Dunadd: An early Dalriadic capital
By Alan Lane & Ewan Campbell
Research published 2000 Oxbow Monograph: Oxford. 295pp, 236 illus, 28 colour plates, plus 202 pp Web archive.
Dunadd is one of the most significant archaeological sites in Scotland, and one of the most important early medieval sites in Britain. It is located in the Kilmartin Valley, Argyll, Scotland. The site is a fortified hilltop, important as a royal centre of the early Scots in the kingdom of Dal Riata. The site was excavated in 1980-81 by Dr Alan Lane of the Department of Archaeology, University of Cardiff.
This site gives access to the excavation archive associated with the published volume.
Location of site
Dunadd (NR 836936) is a craggy rock situated at a constriction of the main peninsular part of Argyll, with the district of Knapdale lying to the south and Mid-Argyll to the north. It lies within the Crinan Moss (Gaelic Moine Mhor), a flat lying area much of which is covered in peat bog. The site is 4 km from the sea at Loch Crinan, a large bay which opens onto the Sound of Jura. The River Add, a substantial river, meanders round the north and east of the site and frequently floods the adjacent river terraces. There is a dense concentration of prehistoric burial monuments in the area, which is generally referred to as the Kilmartin Valley.
History of excavation
The site has been excavated three times: in 1904-5 by D Christison; in 1929 by JH Craw; and in 1980-1 by Alan Lane.
In 1904 David Christison published the first detailed description and illustrations of Dunadd. This was part of a general survey of the forts of Argyll and a follow up to the seminal analysis of forts contained in his Rhind Lectures for 1894 - Early Fortifications in Scotland (Christison 1898). Christison was a distinguished scholar and fieldworker as well as secretary to the Society of Antiquaries of Scotland and his survey work at Dunadd is an important early source of information. From Christison's description of the site prior to excavation it appears that only the defences of summit enclosure and the lower enclosure were then visible. His sketches, if reliable, also show walling in areas whether little or nothing now survives (Christison 1904, 224-34).
The following year Christison published a report of excavations on four of the forts on the Poltalloch estate including Dunadd (Christison and Anderson 1905). The work was carried out from May 1904 to January 1905 under the direction of Alexander MacKie, an experienced Clerk of Works of the Society of Antiquaries of Scotland. The excavation report was written by Christison, based on Mackie's notes and a weekly letter he sent to Edinburgh; on plans prepared by Thomas Ross, the eminent architectural historian; and on MacKie's photographs. Christison did not however visit the site during the excavation because 'the great distance of the locality precluded superintendence, in our usual manner, by regular visits from Edinburgh ' (Christison and Anderson 1905, 259).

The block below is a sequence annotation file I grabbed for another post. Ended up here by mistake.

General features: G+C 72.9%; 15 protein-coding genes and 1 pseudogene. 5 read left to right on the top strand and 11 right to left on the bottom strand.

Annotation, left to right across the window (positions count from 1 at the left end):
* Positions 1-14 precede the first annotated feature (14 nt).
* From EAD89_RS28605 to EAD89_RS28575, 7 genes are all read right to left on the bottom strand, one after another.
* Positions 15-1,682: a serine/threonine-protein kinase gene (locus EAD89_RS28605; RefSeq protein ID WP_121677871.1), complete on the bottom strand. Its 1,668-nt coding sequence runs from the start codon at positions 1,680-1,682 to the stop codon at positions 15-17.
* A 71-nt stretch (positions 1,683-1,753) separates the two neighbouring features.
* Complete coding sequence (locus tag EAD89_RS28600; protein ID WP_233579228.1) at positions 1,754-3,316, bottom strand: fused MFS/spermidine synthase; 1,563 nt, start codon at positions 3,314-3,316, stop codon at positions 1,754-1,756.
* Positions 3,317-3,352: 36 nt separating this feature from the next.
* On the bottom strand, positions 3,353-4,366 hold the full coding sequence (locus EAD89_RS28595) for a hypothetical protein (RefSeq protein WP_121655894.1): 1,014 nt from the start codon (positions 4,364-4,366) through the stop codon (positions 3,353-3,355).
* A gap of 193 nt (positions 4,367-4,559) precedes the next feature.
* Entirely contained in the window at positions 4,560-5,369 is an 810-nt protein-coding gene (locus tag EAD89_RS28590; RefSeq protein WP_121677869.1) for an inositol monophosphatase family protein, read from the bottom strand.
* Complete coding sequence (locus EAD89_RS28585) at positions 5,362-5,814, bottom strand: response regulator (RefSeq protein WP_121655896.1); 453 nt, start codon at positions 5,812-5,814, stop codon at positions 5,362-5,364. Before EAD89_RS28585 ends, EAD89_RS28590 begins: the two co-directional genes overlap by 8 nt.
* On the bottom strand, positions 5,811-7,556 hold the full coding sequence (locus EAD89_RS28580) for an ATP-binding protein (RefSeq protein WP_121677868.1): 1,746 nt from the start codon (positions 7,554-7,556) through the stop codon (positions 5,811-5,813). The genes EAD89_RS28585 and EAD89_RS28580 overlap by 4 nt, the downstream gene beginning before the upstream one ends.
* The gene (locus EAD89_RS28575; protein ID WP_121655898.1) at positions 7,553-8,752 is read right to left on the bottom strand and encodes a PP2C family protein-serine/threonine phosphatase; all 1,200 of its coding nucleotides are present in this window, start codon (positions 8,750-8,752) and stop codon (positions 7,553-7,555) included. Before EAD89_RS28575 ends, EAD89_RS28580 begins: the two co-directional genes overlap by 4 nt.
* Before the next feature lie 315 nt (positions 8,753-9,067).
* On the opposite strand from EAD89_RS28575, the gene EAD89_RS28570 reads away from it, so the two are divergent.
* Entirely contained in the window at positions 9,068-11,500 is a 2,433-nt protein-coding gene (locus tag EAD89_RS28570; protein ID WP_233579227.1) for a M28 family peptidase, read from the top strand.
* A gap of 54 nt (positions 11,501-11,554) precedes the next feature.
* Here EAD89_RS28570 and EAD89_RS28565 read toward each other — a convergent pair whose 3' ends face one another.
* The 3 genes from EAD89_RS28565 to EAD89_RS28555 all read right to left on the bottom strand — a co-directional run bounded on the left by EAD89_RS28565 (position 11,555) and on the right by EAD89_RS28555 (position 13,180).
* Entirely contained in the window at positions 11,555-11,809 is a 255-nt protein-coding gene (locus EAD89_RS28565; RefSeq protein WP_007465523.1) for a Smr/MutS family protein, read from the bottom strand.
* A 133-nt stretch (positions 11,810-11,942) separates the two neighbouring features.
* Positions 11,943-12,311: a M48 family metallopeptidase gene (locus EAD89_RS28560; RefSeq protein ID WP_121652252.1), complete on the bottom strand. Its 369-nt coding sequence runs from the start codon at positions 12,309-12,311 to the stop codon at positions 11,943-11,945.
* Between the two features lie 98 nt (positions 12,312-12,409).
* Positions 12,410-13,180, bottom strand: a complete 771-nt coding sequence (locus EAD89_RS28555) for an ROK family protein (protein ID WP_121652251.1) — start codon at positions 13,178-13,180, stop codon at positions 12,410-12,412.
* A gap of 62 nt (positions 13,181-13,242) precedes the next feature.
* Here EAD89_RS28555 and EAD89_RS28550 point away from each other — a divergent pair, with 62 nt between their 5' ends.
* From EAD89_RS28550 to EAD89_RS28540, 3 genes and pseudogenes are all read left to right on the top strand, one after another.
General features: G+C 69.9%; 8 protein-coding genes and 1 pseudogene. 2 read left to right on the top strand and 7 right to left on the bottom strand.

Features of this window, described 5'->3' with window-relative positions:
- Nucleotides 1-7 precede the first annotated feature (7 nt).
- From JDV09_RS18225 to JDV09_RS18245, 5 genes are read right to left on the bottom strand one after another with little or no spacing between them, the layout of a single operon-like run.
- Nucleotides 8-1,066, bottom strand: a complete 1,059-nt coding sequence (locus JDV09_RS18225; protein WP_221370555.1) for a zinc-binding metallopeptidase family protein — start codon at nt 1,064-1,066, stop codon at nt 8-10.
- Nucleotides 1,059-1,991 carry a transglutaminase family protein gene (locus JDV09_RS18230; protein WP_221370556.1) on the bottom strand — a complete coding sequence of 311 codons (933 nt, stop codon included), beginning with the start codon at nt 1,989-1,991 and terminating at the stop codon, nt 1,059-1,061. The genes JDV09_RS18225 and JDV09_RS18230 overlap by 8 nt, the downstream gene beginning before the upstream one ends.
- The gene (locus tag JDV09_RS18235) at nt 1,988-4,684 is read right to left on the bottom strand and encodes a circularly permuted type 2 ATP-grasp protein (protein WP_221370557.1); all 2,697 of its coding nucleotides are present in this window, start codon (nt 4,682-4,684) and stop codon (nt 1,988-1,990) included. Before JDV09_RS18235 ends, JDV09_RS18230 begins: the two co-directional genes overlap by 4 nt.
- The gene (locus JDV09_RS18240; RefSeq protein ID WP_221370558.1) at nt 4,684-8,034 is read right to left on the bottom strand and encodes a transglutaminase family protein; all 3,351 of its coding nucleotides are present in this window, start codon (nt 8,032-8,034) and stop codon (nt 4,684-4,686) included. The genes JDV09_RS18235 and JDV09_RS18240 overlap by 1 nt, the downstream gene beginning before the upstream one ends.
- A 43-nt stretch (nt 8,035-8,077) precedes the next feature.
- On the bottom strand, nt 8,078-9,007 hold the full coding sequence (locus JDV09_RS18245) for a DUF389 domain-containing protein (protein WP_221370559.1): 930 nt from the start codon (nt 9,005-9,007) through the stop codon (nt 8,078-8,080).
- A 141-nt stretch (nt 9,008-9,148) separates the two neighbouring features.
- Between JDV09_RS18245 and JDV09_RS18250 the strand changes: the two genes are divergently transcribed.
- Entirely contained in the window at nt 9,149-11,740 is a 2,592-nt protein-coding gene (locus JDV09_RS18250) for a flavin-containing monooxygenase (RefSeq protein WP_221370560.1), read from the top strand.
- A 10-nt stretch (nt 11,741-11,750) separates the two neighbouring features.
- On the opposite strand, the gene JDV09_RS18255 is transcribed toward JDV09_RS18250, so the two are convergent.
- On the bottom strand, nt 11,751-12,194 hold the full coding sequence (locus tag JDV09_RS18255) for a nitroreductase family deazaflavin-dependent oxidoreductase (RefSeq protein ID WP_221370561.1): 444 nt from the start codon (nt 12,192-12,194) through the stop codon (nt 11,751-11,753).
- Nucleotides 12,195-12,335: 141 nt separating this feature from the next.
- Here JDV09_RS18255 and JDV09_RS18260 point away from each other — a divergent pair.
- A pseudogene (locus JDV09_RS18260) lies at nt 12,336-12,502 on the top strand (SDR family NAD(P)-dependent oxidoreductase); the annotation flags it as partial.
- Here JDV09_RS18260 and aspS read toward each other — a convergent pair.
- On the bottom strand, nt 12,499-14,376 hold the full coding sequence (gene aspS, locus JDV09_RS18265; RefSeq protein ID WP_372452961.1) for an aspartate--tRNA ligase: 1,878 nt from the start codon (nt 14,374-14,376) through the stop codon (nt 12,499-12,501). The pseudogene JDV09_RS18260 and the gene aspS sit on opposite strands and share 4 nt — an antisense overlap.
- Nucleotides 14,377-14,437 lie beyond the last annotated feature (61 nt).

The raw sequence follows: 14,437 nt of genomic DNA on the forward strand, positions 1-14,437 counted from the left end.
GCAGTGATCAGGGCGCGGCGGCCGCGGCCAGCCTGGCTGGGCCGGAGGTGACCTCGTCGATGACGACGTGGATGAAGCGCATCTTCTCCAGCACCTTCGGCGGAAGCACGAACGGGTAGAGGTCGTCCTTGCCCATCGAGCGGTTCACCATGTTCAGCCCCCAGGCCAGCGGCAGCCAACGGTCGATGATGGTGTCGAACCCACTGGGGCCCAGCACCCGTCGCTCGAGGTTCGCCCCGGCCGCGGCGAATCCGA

According to J.H. Craw the excavation team consisted of four men who were at work at Dunadd for perhaps 14 weeks from October to January (Craw 1930, 12-3), but apart from the evidence of Ross's plan there is little clear evidence of the extent of the work undertaken on the site. It seems however that the work, presumably with pick and shovel, consisted of following walls and clearing wall faces, and turning-over the interior to look for artefacts and traces of stone buildings.
The second major excavation of Dunadd was undertaken in 1929 under the direction of J.H. Craw, then Secretary to the Society of Antiquaries of Scotland. The purpose seems to have been to establish a stratigraphy for the site and clarify problems of dating left by Christison's excavation. The work was undertaken from late May till early July and in all 24 days were spent on the site, the excavation being done by two local men (Craw 1930, 113). When the weather was too wet to permit sieving (sic) of the soil Craw transferred his team to various prehistoric sites in the Kilmartin Valley just north of Dunadd.
Craw's work was quite restricted and seems to have been aimed at examining a number of different areas. Firstly he dug out the triangular end of the summit fort (A) in a cutting labelled X. This was dug in a series of four 9 inch (25 cm) spits which exposed bedrock in at least some of the trench. Few relics apart from animal bones were found. A second area Y was dug just to the north-west of fort B where a natural gully drops down from the edge of the rampart. This was selected because dense nettle growth indicated that it probably contained a midden. This was dug in three sections from the bottom up. The deposits consisted of turf and stone wall-debris 18 inches (45 cm) deep, then two 9 inch (25 cm) spits of artefact-rich soil with denser charcoal at the base and finally a natural light coloured subsoil. No stratigraphy was observed in the middle artefact-bearing soil nor any differentiation in the artefacts from upper or lower spits (Craw 1930, 114-5).